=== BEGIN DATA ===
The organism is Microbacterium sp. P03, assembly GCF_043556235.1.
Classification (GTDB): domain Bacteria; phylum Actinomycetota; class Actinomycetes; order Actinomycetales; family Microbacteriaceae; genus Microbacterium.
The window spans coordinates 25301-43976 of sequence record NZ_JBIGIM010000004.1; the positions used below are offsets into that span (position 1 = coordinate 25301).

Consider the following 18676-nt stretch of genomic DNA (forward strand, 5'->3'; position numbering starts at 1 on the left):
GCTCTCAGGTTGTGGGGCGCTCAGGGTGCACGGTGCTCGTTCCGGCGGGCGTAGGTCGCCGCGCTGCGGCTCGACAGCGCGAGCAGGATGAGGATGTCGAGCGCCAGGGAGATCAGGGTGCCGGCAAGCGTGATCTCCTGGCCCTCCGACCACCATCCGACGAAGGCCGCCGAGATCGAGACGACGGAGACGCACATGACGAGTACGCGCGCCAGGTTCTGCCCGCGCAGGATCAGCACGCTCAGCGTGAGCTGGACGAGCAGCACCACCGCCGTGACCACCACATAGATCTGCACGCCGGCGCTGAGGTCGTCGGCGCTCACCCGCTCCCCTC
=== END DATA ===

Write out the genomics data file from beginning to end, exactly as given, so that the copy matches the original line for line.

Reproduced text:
The organism is Microbacterium sp. P03, assembly GCF_043556235.1.
Classification (GTDB): domain Bacteria; phylum Actinomycetota; class Actinomycetes; order Actinomycetales; family Microbacteriaceae; genus Microbacterium.
The window spans coordinates 25301-43976 of sequence record NZ_JBIGIM010000004.1; the positions used below are offsets into that span (position 1 = coordinate 25301).

Consider the following 18676-nt stretch of genomic DNA (forward strand, 5'->3'; position numbering starts at 1 on the left):
GCTCTCAGGTTGTGGGGCGCTCAGGGTGCACGGTGCTCGTTCCGGCGGGCGTAGGTCGCCGCGCTGCGGCTCGACAGCGCGAGCAGGATGAGGATGTCGAGCGCCAGGGAGATCAGGGTGCCGGCAAGCGTGATCTCCTGGCCCTCCGACCACCATCCGACGAAGGCCGCCGAGATCGAGACGACGGAGACGCACATGACGAGTACGCGCGCCAGGTTCTGCCCGCGCAGGATCAGCACGCTCAGCGTGAGCTGGACGAGCAGCACCACCGCCGTGACCACCACATAGATCTGCACGCCGGCGCTGAGGTCGTCGGCGCTCACCCGCTCCCCTC